And Kryukov positively laughed, as though it were the first time that day he had asked himself that question. At once the load of boredom was lifted from his heart, and there rose a gleam of pleasure in his lazy eyes. He lashed the horse. . . .
All the way his imagination was picturing how surprised the Jewess would be to see him, how he would laugh and chat, and come home feeling refreshed. . . .
"Once a month one needs something to brighten one up . . . something out of the common round," he thought, "something that would give the stagnant organism a good shaking up, a reaction . . . whether it's a drinking bout, or . . . Susanna. One can't get on without it."
It was getting dark when he drove into the yard of the vodka distillery. From the open windows of the owner's house came sounds of laughter and singing:
"'Brighter than lightning, more burning than flame. . . .'"
sang a powerful, mellow, bass voice.
"Aha! she has visitors," thought Kryukov.
And he was annoyed that she had visitors.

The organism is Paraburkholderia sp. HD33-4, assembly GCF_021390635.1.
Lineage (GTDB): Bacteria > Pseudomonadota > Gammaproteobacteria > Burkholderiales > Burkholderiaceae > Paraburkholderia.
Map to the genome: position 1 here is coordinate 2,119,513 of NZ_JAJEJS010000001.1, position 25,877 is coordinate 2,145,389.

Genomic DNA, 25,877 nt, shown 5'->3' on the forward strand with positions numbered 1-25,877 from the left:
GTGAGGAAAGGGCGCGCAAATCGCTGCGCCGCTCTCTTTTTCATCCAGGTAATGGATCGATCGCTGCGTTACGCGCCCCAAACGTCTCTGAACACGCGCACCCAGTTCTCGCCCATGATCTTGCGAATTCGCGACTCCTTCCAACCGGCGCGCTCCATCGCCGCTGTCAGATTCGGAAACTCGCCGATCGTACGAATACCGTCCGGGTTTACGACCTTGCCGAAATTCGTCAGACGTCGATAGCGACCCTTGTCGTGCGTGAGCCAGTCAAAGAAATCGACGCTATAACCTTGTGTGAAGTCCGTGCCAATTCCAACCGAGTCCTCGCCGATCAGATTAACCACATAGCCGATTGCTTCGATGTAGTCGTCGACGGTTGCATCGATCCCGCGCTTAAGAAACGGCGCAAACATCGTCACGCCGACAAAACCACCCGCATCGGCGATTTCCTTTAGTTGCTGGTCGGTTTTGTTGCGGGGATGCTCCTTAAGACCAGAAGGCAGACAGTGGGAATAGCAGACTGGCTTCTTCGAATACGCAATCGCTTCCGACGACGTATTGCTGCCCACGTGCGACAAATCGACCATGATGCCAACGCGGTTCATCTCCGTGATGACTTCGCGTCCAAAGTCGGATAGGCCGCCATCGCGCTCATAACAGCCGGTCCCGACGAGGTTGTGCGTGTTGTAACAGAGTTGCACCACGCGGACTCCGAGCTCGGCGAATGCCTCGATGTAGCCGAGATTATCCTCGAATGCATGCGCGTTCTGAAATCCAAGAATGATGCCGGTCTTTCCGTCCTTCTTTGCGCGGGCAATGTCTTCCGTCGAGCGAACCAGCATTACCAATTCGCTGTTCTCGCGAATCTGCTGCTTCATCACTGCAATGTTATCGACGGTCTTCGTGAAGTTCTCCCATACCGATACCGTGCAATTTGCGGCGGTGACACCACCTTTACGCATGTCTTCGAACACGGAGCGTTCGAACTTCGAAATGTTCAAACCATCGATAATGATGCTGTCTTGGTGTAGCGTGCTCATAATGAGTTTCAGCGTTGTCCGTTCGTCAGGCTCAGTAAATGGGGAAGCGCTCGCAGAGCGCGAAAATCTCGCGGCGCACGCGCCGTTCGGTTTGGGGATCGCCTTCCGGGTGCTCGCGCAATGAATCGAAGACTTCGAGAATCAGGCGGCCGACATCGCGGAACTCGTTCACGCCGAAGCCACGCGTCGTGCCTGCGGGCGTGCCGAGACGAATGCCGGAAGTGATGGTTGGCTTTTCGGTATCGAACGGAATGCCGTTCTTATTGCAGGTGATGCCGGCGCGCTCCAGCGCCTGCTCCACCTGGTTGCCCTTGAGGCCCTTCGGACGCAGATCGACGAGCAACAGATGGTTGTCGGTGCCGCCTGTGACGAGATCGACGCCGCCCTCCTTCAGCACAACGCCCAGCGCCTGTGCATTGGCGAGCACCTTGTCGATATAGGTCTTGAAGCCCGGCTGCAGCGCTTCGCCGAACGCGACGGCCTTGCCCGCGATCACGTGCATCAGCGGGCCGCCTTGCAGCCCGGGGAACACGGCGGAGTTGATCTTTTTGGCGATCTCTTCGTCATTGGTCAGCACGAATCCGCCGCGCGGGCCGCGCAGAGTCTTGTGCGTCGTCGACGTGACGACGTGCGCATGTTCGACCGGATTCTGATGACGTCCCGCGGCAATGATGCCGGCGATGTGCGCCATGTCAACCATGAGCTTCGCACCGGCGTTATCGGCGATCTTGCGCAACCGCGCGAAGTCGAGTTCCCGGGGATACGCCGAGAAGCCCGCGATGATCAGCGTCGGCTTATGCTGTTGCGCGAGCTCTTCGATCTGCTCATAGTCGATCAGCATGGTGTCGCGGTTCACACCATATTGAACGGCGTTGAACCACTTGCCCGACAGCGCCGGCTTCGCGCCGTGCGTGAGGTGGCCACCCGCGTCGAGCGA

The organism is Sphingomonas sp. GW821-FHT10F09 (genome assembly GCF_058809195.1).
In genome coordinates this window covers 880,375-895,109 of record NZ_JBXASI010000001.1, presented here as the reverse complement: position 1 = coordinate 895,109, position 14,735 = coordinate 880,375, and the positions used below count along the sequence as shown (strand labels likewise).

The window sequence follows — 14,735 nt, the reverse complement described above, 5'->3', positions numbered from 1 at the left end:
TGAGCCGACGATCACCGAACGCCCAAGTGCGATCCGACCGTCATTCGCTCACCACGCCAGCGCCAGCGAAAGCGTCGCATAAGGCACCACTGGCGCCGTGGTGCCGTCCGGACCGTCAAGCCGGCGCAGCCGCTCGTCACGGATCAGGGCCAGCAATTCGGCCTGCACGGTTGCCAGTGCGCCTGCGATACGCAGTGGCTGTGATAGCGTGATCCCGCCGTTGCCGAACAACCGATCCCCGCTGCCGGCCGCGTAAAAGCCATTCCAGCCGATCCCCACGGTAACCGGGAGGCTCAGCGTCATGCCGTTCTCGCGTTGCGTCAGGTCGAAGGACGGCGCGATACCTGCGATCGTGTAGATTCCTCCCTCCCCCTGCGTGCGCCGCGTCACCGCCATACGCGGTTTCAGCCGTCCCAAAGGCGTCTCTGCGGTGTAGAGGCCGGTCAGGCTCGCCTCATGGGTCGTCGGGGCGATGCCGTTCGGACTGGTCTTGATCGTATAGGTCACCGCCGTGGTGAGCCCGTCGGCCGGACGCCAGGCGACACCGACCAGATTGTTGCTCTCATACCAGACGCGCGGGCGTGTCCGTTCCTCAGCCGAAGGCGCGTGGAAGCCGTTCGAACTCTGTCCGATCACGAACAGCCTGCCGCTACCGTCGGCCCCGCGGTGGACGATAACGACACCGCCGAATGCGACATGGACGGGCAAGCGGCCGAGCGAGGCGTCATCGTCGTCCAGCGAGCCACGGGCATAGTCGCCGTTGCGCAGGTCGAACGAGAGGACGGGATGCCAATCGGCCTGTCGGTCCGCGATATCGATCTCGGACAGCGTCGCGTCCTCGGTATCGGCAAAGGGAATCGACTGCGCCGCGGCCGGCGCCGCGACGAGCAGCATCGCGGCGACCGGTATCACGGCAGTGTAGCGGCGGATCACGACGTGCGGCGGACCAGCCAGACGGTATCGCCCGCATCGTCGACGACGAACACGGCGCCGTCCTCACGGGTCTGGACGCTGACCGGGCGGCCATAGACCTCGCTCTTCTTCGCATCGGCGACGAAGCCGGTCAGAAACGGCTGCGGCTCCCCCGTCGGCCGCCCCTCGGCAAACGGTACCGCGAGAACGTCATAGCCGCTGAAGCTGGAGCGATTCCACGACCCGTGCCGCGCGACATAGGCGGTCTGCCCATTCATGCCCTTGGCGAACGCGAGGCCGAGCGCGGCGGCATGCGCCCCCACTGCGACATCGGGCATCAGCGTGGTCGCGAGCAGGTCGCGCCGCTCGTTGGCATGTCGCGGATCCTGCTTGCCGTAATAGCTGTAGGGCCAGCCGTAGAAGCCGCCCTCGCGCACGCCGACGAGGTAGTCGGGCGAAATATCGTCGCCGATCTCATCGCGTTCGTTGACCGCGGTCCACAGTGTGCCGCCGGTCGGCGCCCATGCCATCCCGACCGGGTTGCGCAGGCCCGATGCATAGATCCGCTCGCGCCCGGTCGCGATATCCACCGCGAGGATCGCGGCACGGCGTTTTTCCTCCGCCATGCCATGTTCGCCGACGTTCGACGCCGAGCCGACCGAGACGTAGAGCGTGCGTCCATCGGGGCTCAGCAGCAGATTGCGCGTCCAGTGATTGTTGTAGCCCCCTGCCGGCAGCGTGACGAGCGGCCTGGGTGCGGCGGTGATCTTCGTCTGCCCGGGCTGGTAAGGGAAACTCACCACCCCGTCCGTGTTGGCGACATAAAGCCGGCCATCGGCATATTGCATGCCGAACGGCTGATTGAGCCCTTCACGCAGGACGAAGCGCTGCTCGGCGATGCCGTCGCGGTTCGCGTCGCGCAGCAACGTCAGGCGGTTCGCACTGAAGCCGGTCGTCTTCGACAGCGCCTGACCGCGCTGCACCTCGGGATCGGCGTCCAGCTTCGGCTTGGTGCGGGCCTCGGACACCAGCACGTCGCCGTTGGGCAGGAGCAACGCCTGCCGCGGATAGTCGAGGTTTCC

"Shall I go back?" he thought with his hand on the bell, but he rang all the same, and went up the familiar staircase. From the entry he glanced into the reception hall. There were about five men there—all landowners and officials of his acquaintance; one, a tall, thin gentleman, was sitting at the piano, singing, and striking the keys with his long, thin fingers. The others were listening and grinning with enjoyment. Kryukov looked himself up and down in the looking-glass, and was about to go into the hall, when Susanna Moiseyevna herself darted into the entry, in high spirits and wearing the same black dress. . . . Seeing Kryukov, she was petrified for an instant, then she uttered a little scream and beamed with delight.
"Is it you?" she said, clutching his hand. "What a surprise!"
"Here she is!" smiled Kryukov, putting his arm round her waist.
"Well! Does the destiny of Europe still lie in the hands of the
French and the Russians?"
"I'm so glad," laughed the Jewess, cautiously removing his arm.
"Come, go into the hall; they're all friends there. . . . I'll go